Judge Lina Hidalgo — a Democrat in Harris County, Texas, the third-largest in the United States — no longer denies that she used encrypted messaging apps to conduct county business, despite being called upon to do so under multi-million-dollar contracts in 2021.
Last week, the Texas Rangers were granted five additional search warrants to investigate bid rigging in Harris County, FOX 26 Houston reported.
In 2021, Hidalgo faced intense scrutiny over an $11 million vaccine outreach contract for Elevate Strategies, run by Felicity Pereira, a Democratic political figure with ties to the County Commissioners Court. Pereira also worked on Hillary Clinton’s campaign. Pereira was a one-woman business until recently, and had only been around for two years before she was awarded the contract.
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Pereira’s firm awarded the contract to UT Health, one of the city’s major hospitals, and the contract “decision makers” answered directly to Hidalgo without input from the panel of commissioners.
Harris County District Attorney Kim Ogg’s office subpoenaed Hidalgo in connection with the contract, and when asked about the subpoena, Hidalgo’s attorney told the local press: “We have always followed the law, and we continue to follow the law.”
A mix of industry experts and county officials told FOX 26 that Elevate Strategies did not meet even the basic requirements to participate in an endeavor of this scope. In addition, experts and officials said there was no way Elevate Strategies could meet the stringent financial requirements for bidding on county contracts.
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Harris County requires annual billing records dating back five years as well as an audited income statement and qualifying balance sheet.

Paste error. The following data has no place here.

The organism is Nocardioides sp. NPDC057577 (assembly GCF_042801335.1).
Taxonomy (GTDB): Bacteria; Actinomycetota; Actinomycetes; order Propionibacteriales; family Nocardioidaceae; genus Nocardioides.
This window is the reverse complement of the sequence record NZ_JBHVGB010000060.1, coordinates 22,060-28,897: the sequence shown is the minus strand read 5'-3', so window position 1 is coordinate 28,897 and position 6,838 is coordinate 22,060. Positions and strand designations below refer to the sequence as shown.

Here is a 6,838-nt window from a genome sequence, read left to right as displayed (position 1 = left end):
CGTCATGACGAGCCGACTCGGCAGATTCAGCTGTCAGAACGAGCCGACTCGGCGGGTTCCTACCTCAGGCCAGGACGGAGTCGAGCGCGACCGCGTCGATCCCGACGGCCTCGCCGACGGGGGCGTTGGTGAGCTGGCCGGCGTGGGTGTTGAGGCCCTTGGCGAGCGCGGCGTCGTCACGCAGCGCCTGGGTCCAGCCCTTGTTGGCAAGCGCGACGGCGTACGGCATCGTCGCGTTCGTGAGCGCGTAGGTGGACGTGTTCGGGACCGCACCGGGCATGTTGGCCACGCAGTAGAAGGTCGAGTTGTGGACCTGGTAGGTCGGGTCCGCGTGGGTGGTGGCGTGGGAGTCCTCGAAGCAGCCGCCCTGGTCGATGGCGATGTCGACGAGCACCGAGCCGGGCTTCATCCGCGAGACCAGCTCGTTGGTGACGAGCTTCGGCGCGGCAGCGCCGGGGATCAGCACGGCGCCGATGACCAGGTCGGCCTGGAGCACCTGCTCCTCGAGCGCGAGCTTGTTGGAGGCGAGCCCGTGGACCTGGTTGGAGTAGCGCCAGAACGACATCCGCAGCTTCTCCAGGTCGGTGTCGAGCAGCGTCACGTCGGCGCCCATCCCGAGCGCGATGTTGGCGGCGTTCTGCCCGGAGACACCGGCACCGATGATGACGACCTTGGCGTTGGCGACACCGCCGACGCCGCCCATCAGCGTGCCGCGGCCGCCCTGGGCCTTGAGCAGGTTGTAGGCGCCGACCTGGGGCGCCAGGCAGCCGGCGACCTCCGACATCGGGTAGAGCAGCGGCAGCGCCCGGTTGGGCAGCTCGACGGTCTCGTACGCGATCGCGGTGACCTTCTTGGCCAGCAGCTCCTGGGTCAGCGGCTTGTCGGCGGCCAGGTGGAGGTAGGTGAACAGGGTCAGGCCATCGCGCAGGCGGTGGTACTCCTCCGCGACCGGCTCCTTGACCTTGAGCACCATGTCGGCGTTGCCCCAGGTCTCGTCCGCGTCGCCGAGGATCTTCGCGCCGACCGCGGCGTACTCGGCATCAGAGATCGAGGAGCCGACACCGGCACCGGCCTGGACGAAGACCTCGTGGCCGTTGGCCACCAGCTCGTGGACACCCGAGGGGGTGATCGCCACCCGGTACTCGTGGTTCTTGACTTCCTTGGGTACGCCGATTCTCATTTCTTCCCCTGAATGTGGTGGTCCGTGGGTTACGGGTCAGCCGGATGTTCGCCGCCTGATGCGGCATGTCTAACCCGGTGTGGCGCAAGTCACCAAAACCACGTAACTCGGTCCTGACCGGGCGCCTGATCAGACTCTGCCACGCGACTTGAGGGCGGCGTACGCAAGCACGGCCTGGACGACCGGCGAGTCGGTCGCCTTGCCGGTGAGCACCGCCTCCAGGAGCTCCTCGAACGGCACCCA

But Elevate Strategies was reportedly not required to provide financial statements during the bidding process.
A Hidalgo spokesperson previously told FOX 26 that Pereira’s firm has worked with the county on projects before, including the recent census.
Hidalgo canceled the deal amid scrutiny, but the district still paid thousands of dollars to Elevate Strategies as the arrangement collapsed.
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Arrest warrants issued to the Texas Rangers last week allege that Hidalgo was communicating with her chief of staff via WhatsApp regarding county business and, specifically, holding multi-million dollar COVID communications, leading to the criminal indictment of three of her top aides.
In May 2022, Hidalgo denied using encrypted messaging apps to communicate for business purposes.
“Man. I have Slack, I have Signal, I have WhatsApp. I haven’t used it in years,” she said during a press conference.
FOX 26 asked her if she wanted to avoid the prospect of having government conversations in “essentially a technology black box,” to which she replied: “I told you. I don’t have government conversations on Signal.”
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This week, the station reportedly reminded Hidalgo of what she said in 2022, and pressured her to tell the truth.
“We got these search warrants, and there are multiple messages between you and your former chief of staff on WhatsApp. So, do you want to undo that? Did that happen,” a FOX 26 employee asked.
“The question was whether I conduct county business on Signal. I do not conduct county business on Signal,” Hidalgo said.
To clarify, the reporter asked Hidalgo if she conducted business in the province via WhatsApp and other encrypted apps, and Hidalgo told her: “I already answered the question.”
WhatsApp claims on its website that it provides “end-to-end encryption” for personal messages, adding that calls are secure.
The company says on its website: “Only you and the person you are talking to can read or listen, not even WhatsApp.”
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By encrypting messages, journalists and the public have little ability to review what should be public records related to county business.
Also, in Texas, the title “county judge” is a misnomer. They are not judges in courtrooms, but rather chief officials in their counties who have a major say in spending and are responsible for responding to local emergencies.
The Associated Press contributed to this report.